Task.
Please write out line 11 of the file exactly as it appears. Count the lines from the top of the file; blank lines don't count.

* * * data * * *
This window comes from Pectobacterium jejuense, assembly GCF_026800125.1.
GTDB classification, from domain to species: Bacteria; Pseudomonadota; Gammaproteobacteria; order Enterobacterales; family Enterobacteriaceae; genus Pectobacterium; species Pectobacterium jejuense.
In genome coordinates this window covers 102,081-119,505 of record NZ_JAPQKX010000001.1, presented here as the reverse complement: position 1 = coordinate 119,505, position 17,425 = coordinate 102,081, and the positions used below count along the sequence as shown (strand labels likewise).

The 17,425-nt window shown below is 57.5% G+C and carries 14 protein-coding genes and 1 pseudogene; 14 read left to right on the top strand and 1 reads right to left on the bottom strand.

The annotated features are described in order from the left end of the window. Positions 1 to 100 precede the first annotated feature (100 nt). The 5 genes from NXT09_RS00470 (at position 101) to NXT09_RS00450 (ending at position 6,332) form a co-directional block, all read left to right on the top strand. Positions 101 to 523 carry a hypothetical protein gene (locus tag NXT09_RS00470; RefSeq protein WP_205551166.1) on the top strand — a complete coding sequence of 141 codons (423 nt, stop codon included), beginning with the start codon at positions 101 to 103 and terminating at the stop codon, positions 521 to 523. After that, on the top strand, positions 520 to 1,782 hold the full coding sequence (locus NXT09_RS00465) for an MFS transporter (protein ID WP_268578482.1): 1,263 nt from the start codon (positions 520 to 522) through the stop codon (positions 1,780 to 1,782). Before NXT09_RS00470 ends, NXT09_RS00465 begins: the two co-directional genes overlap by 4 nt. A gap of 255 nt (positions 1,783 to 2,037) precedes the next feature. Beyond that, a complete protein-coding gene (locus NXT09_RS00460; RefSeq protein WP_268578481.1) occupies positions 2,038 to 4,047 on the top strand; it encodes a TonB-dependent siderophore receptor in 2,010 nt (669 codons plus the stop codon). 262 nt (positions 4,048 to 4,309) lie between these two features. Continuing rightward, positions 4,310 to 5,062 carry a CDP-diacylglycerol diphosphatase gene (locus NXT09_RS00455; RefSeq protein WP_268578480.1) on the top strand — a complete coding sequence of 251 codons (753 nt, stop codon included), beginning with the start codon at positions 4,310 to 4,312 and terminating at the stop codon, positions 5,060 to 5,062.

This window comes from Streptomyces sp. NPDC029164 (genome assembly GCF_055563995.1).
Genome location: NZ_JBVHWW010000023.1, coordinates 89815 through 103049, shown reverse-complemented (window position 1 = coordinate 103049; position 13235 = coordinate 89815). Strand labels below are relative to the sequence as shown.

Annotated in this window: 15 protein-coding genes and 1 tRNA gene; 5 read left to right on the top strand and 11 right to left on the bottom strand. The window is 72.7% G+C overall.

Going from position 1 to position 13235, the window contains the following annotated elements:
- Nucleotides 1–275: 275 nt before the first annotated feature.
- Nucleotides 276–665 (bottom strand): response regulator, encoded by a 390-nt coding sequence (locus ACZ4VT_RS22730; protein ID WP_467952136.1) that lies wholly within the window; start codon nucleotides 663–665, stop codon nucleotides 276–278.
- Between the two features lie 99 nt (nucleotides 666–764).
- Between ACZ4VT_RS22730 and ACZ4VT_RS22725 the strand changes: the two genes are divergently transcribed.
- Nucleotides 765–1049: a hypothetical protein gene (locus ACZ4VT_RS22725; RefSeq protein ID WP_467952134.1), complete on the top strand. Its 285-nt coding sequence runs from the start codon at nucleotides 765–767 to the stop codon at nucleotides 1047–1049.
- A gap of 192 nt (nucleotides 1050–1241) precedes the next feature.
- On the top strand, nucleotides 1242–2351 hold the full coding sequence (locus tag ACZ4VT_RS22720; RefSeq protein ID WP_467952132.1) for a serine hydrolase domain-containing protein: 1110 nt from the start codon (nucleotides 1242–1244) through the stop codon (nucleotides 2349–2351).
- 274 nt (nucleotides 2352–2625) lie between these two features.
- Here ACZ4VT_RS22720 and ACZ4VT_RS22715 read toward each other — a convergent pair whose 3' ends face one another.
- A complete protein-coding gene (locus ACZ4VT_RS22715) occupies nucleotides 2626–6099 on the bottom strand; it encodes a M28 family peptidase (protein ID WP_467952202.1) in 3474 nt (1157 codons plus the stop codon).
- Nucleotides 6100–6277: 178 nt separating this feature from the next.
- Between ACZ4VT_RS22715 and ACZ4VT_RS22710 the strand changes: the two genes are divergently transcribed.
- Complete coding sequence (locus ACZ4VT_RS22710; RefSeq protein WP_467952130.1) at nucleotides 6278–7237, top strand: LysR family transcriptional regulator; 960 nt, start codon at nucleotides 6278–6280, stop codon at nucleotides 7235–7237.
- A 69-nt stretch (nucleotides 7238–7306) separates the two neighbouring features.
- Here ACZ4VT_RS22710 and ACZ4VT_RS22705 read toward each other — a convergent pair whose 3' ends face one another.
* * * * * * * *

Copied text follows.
- Nucleotides 276–665 (bottom strand): response regulator, encoded by a 390-nt coding sequence (locus ACZ4VT_RS22730; protein ID WP_467952136.1) that lies wholly within the window; start codon nucleotides 663–665, stop codon nucleotides 276–278.